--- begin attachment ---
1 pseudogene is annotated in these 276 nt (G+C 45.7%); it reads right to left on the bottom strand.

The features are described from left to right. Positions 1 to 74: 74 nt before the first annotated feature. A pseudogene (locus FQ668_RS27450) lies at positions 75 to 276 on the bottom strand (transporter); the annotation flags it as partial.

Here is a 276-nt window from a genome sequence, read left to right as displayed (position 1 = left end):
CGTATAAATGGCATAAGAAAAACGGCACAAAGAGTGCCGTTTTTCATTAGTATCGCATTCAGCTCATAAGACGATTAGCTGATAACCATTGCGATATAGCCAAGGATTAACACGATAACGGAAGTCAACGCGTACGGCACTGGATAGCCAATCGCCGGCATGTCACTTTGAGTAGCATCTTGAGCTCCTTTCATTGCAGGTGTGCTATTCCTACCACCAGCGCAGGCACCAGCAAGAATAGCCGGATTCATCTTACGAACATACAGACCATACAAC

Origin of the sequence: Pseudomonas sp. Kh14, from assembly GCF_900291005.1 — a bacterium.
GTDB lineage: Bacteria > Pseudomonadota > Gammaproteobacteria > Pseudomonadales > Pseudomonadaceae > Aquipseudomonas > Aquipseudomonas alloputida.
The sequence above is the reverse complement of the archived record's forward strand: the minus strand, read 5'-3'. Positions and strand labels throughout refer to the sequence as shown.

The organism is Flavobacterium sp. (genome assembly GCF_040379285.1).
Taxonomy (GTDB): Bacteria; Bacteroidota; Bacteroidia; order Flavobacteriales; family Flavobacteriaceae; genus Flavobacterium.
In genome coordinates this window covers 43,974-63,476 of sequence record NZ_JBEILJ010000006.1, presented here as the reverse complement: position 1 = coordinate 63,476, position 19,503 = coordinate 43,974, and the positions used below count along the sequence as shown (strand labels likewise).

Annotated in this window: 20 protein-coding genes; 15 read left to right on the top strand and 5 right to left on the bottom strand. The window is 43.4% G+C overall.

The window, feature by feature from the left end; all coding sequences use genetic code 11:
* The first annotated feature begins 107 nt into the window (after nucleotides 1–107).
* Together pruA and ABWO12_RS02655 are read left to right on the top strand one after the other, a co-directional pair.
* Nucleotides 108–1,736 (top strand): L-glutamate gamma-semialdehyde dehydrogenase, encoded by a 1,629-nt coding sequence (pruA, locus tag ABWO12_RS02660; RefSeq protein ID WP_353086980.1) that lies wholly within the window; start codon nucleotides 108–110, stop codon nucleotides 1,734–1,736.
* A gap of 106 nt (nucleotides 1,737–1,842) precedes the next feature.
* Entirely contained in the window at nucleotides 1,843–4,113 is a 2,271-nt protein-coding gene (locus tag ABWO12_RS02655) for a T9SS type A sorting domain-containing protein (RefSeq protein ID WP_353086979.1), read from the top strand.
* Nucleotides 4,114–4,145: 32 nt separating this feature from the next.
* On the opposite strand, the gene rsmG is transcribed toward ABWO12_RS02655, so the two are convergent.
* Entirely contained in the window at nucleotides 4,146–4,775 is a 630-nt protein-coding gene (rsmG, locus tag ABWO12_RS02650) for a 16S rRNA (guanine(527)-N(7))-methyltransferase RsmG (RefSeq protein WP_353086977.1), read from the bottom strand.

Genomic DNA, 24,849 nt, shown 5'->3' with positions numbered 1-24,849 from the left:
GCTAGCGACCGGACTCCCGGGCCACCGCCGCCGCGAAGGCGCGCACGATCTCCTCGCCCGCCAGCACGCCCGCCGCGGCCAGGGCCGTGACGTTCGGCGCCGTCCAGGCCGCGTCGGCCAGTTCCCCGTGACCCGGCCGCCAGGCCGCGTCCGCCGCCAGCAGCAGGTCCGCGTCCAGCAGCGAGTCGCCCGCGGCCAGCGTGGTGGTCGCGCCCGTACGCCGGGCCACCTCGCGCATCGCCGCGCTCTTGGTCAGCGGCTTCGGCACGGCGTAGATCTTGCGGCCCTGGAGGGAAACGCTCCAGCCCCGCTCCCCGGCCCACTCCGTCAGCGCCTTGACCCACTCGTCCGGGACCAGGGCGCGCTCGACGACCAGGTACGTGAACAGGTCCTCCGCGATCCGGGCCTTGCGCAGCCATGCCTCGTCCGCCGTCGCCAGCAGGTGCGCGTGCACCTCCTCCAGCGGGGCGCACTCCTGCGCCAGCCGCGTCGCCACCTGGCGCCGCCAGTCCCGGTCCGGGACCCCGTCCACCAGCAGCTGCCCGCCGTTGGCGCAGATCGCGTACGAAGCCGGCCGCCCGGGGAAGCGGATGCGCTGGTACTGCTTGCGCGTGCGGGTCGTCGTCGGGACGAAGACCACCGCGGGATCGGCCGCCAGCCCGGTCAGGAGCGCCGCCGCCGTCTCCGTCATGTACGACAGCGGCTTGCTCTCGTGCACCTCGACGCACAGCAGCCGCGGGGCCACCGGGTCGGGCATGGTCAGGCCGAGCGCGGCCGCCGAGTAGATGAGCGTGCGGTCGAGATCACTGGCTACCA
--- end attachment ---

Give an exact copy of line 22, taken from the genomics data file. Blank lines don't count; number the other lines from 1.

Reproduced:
GCTAGCGACCGGACTCCCGGGCCACCGCCGCCGCGAAGGCGCGCACGATCTCCTCGCCCGCCAGCACGCCCGCCGCGGCCAGGGCCGTGACGTTCGGCGCCGTCCAGGCCGCGTCGGCCAGTTCCCCGTGACCCGGCCGCCAGGCCGCGTCCGCCGCCAGCAGCAGGTCCGCGTCCAGCAGCGAGTCGCCCGCGGCCAGCGTGGTGGTCGCGCCCGTACGCCGGGCCACCTCGCGCATCGCCGCGCTCTTGGTCAGCGGCTTCGGCACGGCGTAGATCTTGCGGCCCTGGAGGGAAACGCTCCAGCCCCGCTCCCCGGCCCACTCCGTCAGCGCCTTGACCCACTCGTCCGGGACCAGGGCGCGCTCGACGACCAGGTACGTGAACAGGTCCTCCGCGATCCGGGCCTTGCGCAGCCATGCCTCGTCCGCCGTCGCCAGCAGGTGCGCGTGCACCTCCTCCAGCGGGGCGCACTCCTGCGCCAGCCGCGTCGCCACCTGGCGCCGCCAGTCCCGGTCCGGGACCCCGTCCACCAGCAGCTGCCCGCCGTTGGCGCAGATCGCGTACGAAGCCGGCCGCCCGGGGAAGCGGATGCGCTGGTACTGCTTGCGCGTGCGGGTCGTCGTCGGGACGAAGACCACCGCGGGATCGGCCGCCAGCCCGGTCAGGAGCGCCGCCGCCGTCTCCGTCATGTACGACAGCGGCTTGCTCTCGTGCACCTCGACGCACAGCAGCCGCGGGGCCACCGGGTCGGGCATGGTCAGGCCGAGCGCGGCCGCCGAGTAGATGAGCGTGCGGTCGAGATCACTGGCTACCA